Tanganyika-Zanzibar Union at sixty; long live the Union!

Saturday May 11 2024



This article about the Union between Zanzibar and Tanganyika cannot be late because the topic is always open. Much of the year is spent either defending the Union or counting its many faults and challenges. And then one day in April we throw a party, an abrupt ceasefire with pomp and time off from work. And then we start the process all over again.

It is a very organic arrangement, managing to be formulaic and dynamic at the same time and allowing for ambivalence to breathe.

Sometimes the Union celebration provides me an opportunity to wonder about my sense of nationality, if it has nuance? Maybe, but not nearly as much as someone from Pemba or Unguja. I do not think we are allowed to be too complex in our identities if we are not from the Isles.

Read: EYAKUZE: Some of us are living as citizens and others as subjects

As a mostly complacent Tanganyikan, whose identity is thoroughly digested by the national project, I get nervous if someone so much as asks me from which of the city’s many markets I get my plantains. There may be pushback for using the term Tanganyikan, since that designation, apparently, no longer exists. Woke up one day and it was The Mainland. The state nameth, the state renameth at will.

I recently sat next to a fellow countrywoman in a meeting of East Africans. Of course, I spotted her from a mile away by the lilt in her Kiswahili and settled in to bask in it. When we introduced ourselves as a Tanzanian and a Zanzibari, one or two fellow Africans were happily surprised. I do not blame them, Standard Issue Tanzanians are abundant where Shiny Zanzibaris are not.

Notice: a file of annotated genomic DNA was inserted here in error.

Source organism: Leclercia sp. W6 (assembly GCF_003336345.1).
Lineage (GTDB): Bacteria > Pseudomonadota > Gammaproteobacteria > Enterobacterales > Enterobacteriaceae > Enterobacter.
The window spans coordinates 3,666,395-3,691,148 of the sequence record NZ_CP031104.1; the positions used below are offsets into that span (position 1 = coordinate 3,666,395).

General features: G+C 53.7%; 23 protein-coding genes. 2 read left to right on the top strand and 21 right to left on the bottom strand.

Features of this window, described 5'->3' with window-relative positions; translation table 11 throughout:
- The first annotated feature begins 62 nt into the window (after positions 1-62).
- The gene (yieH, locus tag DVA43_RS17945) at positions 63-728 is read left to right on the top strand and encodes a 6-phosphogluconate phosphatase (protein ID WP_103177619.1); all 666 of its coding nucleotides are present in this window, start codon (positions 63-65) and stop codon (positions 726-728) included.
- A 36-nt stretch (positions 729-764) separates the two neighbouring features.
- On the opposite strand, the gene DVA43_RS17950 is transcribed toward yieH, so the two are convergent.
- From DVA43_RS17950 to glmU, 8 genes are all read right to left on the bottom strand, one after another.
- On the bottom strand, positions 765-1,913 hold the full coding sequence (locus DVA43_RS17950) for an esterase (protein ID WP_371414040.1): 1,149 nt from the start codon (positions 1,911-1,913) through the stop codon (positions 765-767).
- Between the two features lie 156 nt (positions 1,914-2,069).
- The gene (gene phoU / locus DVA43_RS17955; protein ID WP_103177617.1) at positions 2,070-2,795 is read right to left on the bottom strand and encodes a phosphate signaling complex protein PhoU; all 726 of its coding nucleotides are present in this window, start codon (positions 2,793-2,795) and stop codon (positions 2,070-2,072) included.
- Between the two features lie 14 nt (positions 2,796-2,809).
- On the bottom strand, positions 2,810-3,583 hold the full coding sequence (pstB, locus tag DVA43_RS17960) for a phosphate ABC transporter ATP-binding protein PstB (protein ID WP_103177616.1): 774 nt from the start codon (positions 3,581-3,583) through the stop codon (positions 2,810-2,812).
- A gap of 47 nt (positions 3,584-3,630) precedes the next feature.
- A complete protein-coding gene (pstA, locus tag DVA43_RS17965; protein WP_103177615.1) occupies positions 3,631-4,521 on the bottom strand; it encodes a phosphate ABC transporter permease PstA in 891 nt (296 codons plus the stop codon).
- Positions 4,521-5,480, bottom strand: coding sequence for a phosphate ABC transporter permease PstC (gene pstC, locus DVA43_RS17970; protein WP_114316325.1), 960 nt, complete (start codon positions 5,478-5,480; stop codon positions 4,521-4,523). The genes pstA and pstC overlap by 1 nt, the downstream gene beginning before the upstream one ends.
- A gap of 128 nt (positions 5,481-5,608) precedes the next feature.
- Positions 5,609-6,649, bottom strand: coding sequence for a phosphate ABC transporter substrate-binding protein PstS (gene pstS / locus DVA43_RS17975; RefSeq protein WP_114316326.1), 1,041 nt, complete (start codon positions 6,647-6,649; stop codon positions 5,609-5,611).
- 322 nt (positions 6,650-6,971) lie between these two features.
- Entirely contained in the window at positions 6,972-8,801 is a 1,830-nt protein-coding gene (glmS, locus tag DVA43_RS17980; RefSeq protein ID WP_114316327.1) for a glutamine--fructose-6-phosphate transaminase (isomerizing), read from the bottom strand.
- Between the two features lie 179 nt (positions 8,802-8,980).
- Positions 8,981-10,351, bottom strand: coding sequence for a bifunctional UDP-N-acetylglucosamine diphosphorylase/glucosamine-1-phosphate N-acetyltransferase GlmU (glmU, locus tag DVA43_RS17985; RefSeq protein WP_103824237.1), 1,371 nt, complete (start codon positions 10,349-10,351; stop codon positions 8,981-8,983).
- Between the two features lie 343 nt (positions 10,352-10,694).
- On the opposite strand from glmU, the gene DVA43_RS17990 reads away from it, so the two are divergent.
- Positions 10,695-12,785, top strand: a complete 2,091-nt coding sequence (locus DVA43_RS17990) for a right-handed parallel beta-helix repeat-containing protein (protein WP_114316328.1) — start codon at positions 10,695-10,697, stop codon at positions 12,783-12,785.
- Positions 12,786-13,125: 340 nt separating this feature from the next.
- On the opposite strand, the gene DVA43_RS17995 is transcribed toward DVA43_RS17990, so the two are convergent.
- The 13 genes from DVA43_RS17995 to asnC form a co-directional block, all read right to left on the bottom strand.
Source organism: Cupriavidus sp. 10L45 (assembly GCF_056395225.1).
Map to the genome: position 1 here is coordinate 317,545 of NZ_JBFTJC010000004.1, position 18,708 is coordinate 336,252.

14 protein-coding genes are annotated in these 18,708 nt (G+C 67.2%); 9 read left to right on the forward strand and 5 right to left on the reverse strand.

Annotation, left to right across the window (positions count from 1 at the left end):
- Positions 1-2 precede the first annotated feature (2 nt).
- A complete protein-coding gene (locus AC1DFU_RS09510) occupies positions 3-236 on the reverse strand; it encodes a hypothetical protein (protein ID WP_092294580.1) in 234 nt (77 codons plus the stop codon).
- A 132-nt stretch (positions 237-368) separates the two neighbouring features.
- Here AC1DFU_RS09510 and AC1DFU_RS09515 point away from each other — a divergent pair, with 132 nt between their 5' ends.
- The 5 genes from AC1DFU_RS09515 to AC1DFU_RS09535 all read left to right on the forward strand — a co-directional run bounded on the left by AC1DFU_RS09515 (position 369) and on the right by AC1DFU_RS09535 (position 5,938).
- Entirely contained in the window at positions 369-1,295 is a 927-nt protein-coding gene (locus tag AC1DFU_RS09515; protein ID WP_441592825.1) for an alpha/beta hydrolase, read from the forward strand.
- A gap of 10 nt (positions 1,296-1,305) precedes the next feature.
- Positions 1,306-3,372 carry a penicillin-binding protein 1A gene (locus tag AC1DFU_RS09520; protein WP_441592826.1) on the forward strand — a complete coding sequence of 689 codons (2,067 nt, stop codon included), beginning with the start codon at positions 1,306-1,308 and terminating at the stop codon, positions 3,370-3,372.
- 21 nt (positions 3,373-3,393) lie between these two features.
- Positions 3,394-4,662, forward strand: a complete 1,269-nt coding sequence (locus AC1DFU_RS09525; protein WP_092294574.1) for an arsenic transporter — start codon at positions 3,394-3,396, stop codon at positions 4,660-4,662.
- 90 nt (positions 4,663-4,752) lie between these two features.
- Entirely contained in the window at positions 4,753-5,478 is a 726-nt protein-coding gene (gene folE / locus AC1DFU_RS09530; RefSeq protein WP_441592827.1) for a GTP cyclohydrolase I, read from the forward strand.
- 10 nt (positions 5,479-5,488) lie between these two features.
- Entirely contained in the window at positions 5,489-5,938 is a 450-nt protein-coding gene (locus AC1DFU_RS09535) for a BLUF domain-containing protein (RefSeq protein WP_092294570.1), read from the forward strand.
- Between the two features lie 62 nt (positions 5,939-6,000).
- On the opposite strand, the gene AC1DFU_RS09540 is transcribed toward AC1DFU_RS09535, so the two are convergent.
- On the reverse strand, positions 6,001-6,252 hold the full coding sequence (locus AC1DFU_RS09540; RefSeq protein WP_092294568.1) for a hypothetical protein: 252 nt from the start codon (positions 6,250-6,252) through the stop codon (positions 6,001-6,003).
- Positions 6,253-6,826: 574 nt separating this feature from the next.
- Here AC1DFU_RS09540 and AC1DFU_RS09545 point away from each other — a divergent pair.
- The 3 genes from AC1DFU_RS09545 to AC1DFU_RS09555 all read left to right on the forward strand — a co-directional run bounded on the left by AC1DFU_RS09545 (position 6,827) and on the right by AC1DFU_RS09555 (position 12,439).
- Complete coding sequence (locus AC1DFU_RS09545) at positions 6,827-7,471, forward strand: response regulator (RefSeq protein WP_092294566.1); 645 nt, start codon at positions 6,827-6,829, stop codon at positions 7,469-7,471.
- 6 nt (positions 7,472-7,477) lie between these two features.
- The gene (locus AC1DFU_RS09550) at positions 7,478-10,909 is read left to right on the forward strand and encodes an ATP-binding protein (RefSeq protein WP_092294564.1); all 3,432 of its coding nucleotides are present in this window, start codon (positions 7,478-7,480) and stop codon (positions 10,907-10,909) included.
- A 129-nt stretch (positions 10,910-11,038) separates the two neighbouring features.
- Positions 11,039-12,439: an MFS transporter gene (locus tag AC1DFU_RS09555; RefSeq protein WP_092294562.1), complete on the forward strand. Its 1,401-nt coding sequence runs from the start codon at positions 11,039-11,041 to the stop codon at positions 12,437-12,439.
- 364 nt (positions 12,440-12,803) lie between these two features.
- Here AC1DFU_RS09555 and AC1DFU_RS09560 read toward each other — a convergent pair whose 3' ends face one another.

Totally not jealous about how everyone wants to visit the Isles. Not me. I choose to find this enthusiasm charming. As a fan myself, I am amazed and deeply appreciative that I get to visit such a rich hub of concentrated culture and beaches without any impediments of immigration red tape.

Perhaps the most interesting thing we have going on for us at present is the fact that the Union still stands. It makes Tanzania unique on a continent where political experiments so often go awry. I also think it is surprised to find itself 60 years old.

This Union of ours, it resists too much definition and sometimes even full comprehension.

Maybe this was necessary for an incubation period, for the Union to try and take hold? For it to knit together a country out of the scars of several colonial experiences. I was asked how I would feel if it fell apart during lifetime and I replied honestly that this would suck. I would not like for my generation to drop this hot potato.

So much has been put into this living relic of the greater Pan-African project. The quieted histories and languages and flags, the homogenisation, the restraints put in to try and balance a dramatic asymmetry of power, land and resources... for that to be justifiable, perhaps another 60 years of dialogue and celebration are necessary.

Elsie Eyakuze is an independent consultant and blogger for The Mikocheni Report; Email [email protected]